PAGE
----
ST. LOUIS -- Rob Kaminsky grew up a Yankees fan. But the New Jersey native quickly shifted allegiances on June 6 when the Cardinals made him the No. 28 overall pick in the First-Year Player Draft.
"My whole family switched over," Kaminsky said. "I've always appreciated the Cardinals. I don't think you're a baseball fan if you don't appreciate them, to be honest."
After passing a physical, Kaminsky, an 18-year-old left-handed pitcher out of St. Joseph Regional (N.J.) High School, signed his contract Tuesday at Busch Stadium. He will begin his Minor League career in Jupiter, Fla., with the Gulf Coast League Cardinals, who begin their season Saturday. Second-round Draft pick Oscar Mercado, who officially signed Monday, will also start his career there.
"Two of our three top picks are young high school players, so that's the age-appropriate league for them," said scouting director Dan Kantrovitz.
Kaminsky turned down a scholarship to play baseball at North Carolina to join the Cardinals. He signed for a $1.7853 million bonus, the slotted amount for the No. 28 pick.
"It was tough. I liked North Carolina, but my parents always said that one thing supersedes a college education at that institution and it was playing professional baseball," Kaminsky said. "I kind of knew for a long time I wanted to play, and when the dream became a reality, I couldn't pass it up."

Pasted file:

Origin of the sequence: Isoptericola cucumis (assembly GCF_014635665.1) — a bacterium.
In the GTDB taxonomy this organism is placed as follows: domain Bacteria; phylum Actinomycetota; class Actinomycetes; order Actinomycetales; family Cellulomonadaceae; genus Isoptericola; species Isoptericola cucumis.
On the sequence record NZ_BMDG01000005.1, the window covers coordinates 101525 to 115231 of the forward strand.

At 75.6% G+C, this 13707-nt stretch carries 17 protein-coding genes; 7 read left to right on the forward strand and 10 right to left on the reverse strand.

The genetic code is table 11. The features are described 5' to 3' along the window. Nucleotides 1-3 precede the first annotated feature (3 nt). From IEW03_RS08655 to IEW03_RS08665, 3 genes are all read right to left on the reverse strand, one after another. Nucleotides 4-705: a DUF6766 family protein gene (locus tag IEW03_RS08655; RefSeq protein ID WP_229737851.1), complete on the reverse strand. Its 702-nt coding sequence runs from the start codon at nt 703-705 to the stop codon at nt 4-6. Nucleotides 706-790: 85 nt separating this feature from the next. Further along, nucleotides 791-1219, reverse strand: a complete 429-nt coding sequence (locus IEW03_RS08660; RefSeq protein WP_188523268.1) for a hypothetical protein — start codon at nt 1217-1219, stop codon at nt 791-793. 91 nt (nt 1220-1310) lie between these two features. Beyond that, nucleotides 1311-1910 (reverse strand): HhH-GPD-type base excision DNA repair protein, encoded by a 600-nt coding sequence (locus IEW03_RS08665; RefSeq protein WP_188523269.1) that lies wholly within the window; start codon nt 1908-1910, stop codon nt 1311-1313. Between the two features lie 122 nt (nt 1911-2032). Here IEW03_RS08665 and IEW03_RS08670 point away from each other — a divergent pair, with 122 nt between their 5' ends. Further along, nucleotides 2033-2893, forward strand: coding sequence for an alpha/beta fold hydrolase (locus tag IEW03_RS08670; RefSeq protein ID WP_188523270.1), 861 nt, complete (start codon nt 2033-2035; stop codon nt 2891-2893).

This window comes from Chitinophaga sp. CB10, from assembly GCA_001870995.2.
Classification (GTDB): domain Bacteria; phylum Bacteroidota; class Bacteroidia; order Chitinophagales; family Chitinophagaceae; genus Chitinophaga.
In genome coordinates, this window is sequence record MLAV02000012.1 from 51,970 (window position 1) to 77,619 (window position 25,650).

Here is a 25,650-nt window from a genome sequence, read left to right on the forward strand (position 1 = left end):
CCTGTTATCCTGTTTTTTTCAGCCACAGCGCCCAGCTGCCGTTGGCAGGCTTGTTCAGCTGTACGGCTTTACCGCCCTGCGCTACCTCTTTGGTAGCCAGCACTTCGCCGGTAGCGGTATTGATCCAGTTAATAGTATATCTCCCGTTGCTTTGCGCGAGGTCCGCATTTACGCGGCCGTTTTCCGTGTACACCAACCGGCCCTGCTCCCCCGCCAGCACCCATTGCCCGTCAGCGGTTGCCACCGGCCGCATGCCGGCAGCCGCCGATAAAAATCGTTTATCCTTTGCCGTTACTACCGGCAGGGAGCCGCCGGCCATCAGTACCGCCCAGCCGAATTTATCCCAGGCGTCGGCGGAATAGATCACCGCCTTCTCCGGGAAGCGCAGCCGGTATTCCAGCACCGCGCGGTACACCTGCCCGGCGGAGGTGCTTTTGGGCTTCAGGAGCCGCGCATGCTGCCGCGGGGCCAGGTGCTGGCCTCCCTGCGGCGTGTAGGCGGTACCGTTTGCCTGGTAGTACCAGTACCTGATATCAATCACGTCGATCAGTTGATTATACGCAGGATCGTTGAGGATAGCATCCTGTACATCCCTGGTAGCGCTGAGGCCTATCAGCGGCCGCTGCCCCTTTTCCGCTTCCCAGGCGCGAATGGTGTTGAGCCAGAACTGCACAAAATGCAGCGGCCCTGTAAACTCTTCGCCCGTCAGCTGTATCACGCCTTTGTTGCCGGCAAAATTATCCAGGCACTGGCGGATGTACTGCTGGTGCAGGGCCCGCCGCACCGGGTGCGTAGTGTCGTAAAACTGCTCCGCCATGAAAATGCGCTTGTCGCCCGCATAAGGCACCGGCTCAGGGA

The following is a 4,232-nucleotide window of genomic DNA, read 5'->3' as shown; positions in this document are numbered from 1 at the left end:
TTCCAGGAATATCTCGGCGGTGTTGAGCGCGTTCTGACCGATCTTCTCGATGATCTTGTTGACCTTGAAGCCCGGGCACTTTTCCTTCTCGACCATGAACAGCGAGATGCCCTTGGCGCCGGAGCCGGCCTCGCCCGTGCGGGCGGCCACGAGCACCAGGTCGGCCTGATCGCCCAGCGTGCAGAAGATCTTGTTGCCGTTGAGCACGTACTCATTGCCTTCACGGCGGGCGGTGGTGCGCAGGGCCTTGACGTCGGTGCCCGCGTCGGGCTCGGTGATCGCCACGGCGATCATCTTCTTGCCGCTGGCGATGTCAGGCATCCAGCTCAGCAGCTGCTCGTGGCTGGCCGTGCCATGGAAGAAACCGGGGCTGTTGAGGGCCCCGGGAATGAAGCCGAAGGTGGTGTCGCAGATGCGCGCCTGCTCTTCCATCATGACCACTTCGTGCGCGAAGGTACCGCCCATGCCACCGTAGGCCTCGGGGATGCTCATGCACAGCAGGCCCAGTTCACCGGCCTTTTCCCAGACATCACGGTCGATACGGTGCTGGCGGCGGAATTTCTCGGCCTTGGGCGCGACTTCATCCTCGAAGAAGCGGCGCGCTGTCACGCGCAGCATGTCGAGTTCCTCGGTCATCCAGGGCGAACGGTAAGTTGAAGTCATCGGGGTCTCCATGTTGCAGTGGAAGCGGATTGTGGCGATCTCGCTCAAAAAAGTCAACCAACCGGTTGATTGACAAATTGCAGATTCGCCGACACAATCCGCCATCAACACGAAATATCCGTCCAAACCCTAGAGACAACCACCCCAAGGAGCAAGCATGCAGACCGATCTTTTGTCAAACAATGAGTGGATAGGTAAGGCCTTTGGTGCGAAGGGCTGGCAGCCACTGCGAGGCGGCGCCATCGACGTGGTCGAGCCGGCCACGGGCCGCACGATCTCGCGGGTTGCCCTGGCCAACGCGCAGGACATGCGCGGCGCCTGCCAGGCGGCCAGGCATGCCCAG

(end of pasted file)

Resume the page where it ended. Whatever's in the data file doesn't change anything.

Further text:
Kaminsky's best pitch is his curveball, which he says he is confident using in any situation, but he added that his changeup isn't far behind. He is fresh off an excellent senior campaign, in which he went 9-0 with 118 strikeouts and five walks in 58 innings. While he played in a region that isn't known for its visibility, Kaminsky took advantage of summer showcases to impress big league scouts.
Kaminsky's height (or lack thereof) was the biggest knock on the first round prospect.
"I've been told I can't get people out because I'm 6-foot," Kaminsky said. "But ... I don't think you have to be a certain height to get people out."
The left-hander counts Cardinals catcher Yadier Molina among his favorite players and said he's excited to join an organization with a strong reputation for developing elite pitching talent, another factor that helped lure him away from his commitment to North Carolina.
"This is a tradition," Kaminsky said. "They let you be you. Just the organization speaks for itself, to be honest. I don't have to comment much on that. It's just the winning tradition, and I love it. And it's just a great feeling."
Chad Thornburg is an associate reporter for MLB.com. This story was not subject to the approval of Major League Baseball or its clubs.